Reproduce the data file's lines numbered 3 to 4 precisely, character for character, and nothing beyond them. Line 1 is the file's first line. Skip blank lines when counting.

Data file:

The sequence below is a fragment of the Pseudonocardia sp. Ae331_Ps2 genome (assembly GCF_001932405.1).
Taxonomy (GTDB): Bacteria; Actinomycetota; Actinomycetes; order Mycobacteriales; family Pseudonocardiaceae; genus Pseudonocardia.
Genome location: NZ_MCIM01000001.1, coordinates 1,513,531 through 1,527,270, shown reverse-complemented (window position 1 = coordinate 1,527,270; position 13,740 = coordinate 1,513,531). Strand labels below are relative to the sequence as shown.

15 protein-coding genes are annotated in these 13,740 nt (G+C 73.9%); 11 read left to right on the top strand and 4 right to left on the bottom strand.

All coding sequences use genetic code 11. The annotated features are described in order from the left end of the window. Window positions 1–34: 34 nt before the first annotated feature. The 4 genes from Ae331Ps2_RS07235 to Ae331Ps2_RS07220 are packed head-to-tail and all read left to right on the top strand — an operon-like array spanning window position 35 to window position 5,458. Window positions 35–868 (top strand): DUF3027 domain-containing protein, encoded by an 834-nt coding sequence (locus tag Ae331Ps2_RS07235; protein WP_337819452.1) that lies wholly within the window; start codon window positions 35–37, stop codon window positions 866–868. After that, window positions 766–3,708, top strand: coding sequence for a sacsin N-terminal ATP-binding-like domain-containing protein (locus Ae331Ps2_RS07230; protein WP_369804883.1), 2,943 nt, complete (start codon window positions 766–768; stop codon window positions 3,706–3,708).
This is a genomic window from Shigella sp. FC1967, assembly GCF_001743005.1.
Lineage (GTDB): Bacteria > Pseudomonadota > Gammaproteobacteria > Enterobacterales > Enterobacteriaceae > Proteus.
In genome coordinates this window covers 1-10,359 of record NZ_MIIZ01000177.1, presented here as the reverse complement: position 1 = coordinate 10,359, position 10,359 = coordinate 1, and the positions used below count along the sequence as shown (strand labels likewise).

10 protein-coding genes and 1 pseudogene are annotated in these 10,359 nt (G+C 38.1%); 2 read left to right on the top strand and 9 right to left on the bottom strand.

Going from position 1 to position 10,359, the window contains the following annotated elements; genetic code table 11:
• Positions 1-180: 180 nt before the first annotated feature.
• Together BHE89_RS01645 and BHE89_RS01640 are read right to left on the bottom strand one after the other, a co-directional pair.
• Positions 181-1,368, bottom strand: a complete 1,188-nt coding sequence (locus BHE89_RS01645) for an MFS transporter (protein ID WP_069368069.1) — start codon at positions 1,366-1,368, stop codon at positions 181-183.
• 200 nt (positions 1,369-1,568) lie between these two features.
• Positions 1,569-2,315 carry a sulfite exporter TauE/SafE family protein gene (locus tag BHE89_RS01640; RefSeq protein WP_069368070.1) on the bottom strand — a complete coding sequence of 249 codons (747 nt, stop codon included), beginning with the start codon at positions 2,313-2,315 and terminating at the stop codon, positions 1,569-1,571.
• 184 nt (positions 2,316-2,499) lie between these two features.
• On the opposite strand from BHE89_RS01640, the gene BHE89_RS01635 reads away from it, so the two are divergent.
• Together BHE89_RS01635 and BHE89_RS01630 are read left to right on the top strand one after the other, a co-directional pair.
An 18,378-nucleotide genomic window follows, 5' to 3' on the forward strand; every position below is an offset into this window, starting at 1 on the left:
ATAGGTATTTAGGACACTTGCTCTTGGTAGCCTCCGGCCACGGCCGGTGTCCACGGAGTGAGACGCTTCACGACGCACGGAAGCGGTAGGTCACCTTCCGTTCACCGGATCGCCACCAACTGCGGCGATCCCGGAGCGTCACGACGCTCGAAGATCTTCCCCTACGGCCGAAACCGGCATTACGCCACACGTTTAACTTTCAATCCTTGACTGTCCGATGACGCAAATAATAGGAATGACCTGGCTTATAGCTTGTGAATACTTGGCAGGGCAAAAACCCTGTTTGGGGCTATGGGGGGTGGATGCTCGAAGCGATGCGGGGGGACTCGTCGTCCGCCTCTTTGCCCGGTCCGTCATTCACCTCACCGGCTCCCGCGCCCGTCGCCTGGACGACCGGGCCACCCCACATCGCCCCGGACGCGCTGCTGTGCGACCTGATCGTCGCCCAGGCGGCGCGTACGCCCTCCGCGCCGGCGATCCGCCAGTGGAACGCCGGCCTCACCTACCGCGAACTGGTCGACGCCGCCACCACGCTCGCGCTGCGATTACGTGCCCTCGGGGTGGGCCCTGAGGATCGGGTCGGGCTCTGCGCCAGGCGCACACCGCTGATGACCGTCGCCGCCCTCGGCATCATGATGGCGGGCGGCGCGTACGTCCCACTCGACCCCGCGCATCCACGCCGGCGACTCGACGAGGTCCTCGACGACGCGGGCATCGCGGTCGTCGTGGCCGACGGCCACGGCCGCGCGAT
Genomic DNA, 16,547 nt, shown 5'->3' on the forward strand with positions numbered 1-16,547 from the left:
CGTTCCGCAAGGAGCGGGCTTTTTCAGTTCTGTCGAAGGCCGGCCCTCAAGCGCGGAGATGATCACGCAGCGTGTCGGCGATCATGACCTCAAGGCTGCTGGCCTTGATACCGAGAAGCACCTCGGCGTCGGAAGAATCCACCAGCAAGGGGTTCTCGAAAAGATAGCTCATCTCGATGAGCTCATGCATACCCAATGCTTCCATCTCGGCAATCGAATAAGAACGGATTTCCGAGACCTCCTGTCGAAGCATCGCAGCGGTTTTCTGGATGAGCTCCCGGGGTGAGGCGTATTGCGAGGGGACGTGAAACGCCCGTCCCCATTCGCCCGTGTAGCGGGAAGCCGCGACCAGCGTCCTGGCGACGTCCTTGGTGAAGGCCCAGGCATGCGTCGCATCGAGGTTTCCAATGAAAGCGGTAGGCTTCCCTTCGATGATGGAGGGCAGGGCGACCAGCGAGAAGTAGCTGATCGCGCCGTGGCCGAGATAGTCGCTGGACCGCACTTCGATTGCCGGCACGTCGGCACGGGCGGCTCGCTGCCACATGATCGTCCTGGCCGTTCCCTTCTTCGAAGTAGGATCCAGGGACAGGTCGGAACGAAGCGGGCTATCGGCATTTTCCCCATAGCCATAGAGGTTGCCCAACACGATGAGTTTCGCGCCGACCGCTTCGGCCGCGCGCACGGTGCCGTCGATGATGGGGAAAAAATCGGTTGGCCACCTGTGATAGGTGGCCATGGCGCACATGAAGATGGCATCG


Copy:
Genome location: NZ_MCIM01000001.1, coordinates 1,513,531 through 1,527,270, shown reverse-complemented (window position 1 = coordinate 1,527,270; position 13,740 = coordinate 1,513,531). Strand labels below are relative to the sequence as shown.

15 protein-coding genes are annotated in these 13,740 nt (G+C 73.9%); 11 read left to right on the top strand and 4 right to left on the bottom strand.